It's been a while since I've written about Peak Oil, but while I was busily engaged on a consulting project last week, the New York Times published a lengthy editorial on the subject, framing it as one of the two biggest risks, along with climate change, to our energy status quo. Unfortunately, the editorial itself is locked up inside Times Select, which I hope the Times will eventually realize is a lousy way to make money but a great way to reduce the influence of their editors and columnists such as Tom Friedman.
In terms of content, the editorial lays out its case in some detail, and fairly understandably. It would have been even better if it had been proofread by someone who knew when they should be saying billion instead of million or trillion, or that a human generation spans 20-25 years, not 60. But these are quibbles; otherwise, it's a useful compendium of Peak Oil thinking, referencing M. King Hubbert, Kenneth Deffeyes, and Matthew Simmons--plus skeptics such as CERA's Daniel Yergin. It touches on the year 2000 USGS study of the earth's total oil endowment and describes the uncertainties about the ability of Saudi Arabia to sustain, let alone increase their production. It also makes the key point that the critical moment is not when the earth's last barrel of oil is extracted, but when the growth of oil supply can no longer keep pace with the growth in demand. In short, if you previously knew nothing about Peak Oil, it would be a good, concise place to start.
Despite this, it includes one assertion of fact that I believe to be totally incorrect and misleading. While striking an appropriate note of skepticism about the short-term impact of hydrogen fuel cells and other advanced technologies that will take years to percolate into the system, it mistakenly lumps unconventional hydrocarbons such as oil sands into the same pot and claims, "Unconventional oil won't be available in large enough quantities to make a real difference until well down the road." In fact, Canada's oil sands operations are expected to add their second million barrels per day of output over the next five years, an increment larger than the entire current production from the Alaskan North Slope. That makes them significant in my book. Together with gas-to-liquids plants that turn natural gas into high-quality synthetic diesel, these unconventional hydrocarbons may not save us, but they have the potential to alter the Peak Oil equation in ways that Hubbert's disciples seem to have underestimated.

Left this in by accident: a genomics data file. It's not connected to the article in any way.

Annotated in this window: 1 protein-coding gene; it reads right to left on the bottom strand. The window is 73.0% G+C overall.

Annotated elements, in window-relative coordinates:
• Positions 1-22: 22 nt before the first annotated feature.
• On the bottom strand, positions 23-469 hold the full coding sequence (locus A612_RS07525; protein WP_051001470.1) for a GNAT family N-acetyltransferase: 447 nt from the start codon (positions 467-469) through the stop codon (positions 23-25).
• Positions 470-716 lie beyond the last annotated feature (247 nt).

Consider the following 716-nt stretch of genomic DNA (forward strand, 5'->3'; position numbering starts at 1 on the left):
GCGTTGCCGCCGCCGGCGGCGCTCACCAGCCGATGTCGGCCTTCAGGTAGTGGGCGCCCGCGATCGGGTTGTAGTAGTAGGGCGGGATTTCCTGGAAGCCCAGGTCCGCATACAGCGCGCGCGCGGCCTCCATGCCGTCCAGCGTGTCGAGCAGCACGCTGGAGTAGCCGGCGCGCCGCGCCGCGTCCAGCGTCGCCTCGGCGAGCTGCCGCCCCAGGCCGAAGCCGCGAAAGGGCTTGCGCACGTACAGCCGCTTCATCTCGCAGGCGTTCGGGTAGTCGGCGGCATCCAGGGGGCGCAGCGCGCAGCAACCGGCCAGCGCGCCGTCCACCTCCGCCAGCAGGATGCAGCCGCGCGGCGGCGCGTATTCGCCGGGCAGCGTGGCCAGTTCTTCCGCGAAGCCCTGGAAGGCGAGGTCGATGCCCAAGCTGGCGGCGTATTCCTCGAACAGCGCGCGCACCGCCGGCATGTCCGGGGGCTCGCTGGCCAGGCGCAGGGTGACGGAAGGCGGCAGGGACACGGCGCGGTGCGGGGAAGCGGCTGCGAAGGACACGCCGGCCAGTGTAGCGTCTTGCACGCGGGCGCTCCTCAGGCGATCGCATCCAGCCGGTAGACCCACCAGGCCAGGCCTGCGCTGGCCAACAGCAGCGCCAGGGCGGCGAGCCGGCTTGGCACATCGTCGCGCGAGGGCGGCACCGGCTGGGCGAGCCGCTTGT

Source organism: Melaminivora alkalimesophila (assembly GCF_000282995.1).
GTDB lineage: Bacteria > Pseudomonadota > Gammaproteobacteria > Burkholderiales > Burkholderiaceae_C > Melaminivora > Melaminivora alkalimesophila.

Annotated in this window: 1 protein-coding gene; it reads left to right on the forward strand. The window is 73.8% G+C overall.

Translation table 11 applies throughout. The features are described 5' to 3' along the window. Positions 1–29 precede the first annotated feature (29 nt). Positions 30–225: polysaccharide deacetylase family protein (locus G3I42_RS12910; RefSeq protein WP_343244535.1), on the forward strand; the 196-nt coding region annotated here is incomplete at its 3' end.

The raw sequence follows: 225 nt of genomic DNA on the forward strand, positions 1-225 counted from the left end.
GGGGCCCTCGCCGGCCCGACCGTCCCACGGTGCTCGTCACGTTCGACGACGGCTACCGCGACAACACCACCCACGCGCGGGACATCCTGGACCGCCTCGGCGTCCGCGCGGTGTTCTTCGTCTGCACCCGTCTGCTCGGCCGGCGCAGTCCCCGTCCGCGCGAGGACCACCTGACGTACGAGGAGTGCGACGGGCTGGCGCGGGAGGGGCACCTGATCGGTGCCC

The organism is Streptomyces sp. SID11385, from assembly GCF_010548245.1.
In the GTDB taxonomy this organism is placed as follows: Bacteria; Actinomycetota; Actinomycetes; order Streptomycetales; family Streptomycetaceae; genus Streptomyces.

That doesn't mean we should be profligate in our use of oil. I have my own skepticism about the industry's ability to keep pace, but this owes little to uncertain geological timetables and more to entirely comprehensible problems of geopolitics and capital allocation. Everything I see says that, if oil supplies fall short within the next decade, it won't be because the oil isn't in the ground. It will happen because the people who own it didn't want to invite in the companies with the capital and expertise to bring it to market, or they didn't like the rule of law and split of earnings necessary to attract international investment. The consequences of that scenario would be every bit as disruptive to the global economy as Peak Oil, but they would have their roots in markets and governments, not in mysterious and intractable forces of nature.